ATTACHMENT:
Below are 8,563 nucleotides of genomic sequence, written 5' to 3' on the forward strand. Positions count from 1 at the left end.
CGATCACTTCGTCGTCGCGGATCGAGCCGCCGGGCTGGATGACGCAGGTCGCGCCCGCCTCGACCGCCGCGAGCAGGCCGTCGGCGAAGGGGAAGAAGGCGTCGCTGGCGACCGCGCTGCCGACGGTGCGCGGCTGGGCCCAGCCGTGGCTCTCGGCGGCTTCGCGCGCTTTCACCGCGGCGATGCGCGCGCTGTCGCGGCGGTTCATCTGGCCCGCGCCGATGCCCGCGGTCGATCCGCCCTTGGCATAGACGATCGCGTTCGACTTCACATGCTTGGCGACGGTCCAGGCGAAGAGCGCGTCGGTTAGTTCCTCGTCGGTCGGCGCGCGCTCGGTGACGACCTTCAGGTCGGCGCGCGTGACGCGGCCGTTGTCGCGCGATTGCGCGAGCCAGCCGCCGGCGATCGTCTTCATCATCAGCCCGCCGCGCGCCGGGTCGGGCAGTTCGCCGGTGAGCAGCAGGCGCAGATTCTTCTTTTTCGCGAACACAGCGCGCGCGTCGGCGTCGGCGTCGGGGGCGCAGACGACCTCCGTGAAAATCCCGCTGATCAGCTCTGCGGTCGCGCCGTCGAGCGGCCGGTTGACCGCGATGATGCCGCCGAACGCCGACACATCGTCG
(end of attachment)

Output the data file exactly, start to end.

Below are 8,563 nucleotides of genomic sequence, written 5' to 3' on the forward strand. Positions count from 1 at the left end.
CGATCACTTCGTCGTCGCGGATCGAGCCGCCGGGCTGGATGACGCAGGTCGCGCCCGCCTCGACCGCCGCGAGCAGGCCGTCGGCGAAGGGGAAGAAGGCGTCGCTGGCGACCGCGCTGCCGACGGTGCGCGGCTGGGCCCAGCCGTGGCTCTCGGCGGCTTCGCGCGCTTTCACCGCGGCGATGCGCGCGCTGTCGCGGCGGTTCATCTGGCCCGCGCCGATGCCCGCGGTCGATCCGCCCTTGGCATAGACGATCGCGTTCGACTTCACATGCTTGGCGACGGTCCAGGCGAAGAGCGCGTCGGTTAGTTCCTCGTCGGTCGGCGCGCGCTCGGTGACGACCTTCAGGTCGGCGCGCGTGACGCGGCCGTTGTCGCGCGATTGCGCGAGCCAGCCGCCGGCGATCGTCTTCATCATCAGCCCGCCGCGCGCCGGGTCGGGCAGTTCGCCGGTGAGCAGCAGGCGCAGATTCTTCTTTTTCGCGAACACAGCGCGCGCGTCGGCGTCGGCGTCGGGGGCGCAGACGACCTCCGTGAAAATCCCGCTGATCAGCTCTGCGGTCGCGCCGTCGAGCGGCCGGTTGACCGCGATGATGCCGCCGAACGCCGACACATCGTCG